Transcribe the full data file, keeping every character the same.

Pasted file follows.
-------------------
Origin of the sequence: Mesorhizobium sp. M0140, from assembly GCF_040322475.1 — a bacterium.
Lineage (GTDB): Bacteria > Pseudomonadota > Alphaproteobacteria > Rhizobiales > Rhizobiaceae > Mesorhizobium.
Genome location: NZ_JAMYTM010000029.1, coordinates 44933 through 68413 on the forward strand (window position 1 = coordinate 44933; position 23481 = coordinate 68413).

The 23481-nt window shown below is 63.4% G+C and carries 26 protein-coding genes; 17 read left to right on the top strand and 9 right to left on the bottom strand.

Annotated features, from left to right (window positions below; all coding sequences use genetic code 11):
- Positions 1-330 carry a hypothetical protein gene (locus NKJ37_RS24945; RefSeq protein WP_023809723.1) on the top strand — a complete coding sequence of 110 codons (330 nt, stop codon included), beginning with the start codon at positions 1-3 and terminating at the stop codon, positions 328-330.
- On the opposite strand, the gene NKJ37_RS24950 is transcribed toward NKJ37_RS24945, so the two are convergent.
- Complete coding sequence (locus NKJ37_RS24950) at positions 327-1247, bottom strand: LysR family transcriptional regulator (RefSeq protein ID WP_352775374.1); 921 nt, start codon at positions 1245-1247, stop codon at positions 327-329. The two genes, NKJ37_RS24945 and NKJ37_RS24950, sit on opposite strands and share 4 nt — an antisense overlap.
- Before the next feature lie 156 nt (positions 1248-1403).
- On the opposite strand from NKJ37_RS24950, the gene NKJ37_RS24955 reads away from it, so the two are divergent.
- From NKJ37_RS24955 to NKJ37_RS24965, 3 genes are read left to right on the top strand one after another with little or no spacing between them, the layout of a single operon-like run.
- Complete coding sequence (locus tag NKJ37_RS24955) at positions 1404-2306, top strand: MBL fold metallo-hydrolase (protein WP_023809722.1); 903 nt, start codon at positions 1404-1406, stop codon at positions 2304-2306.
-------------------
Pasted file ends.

Origin of the sequence: Mesorhizobium sp. M0140, from assembly GCF_040322475.1 — a bacterium.
Lineage (GTDB): Bacteria > Pseudomonadota > Alphaproteobacteria > Rhizobiales > Rhizobiaceae > Mesorhizobium.
Genome location: NZ_JAMYTM010000029.1, coordinates 44933 through 68413 on the forward strand (window position 1 = coordinate 44933; position 23481 = coordinate 68413).

The 23481-nt window shown below is 63.4% G+C and carries 26 protein-coding genes; 17 read left to right on the top strand and 9 right to left on the bottom strand.

Annotated features, from left to right (window positions below; all coding sequences use genetic code 11):
- Positions 1-330 carry a hypothetical protein gene (locus NKJ37_RS24945; RefSeq protein WP_023809723.1) on the top strand — a complete coding sequence of 110 codons (330 nt, stop codon included), beginning with the start codon at positions 1-3 and terminating at the stop codon, positions 328-330.
- On the opposite strand, the gene NKJ37_RS24950 is transcribed toward NKJ37_RS24945, so the two are convergent.
- Complete coding sequence (locus NKJ37_RS24950) at positions 327-1247, bottom strand: LysR family transcriptional regulator (RefSeq protein ID WP_352775374.1); 921 nt, start codon at positions 1245-1247, stop codon at positions 327-329. The two genes, NKJ37_RS24945 and NKJ37_RS24950, sit on opposite strands and share 4 nt — an antisense overlap.
- Before the next feature lie 156 nt (positions 1248-1403).
- On the opposite strand from NKJ37_RS24950, the gene NKJ37_RS24955 reads away from it, so the two are divergent.
- From NKJ37_RS24955 to NKJ37_RS24965, 3 genes are read left to right on the top strand one after another with little or no spacing between them, the layout of a single operon-like run.
- Complete coding sequence (locus tag NKJ37_RS24955) at positions 1404-2306, top strand: MBL fold metallo-hydrolase (protein WP_023809722.1); 903 nt, start codon at positions 1404-1406, stop codon at positions 2304-2306.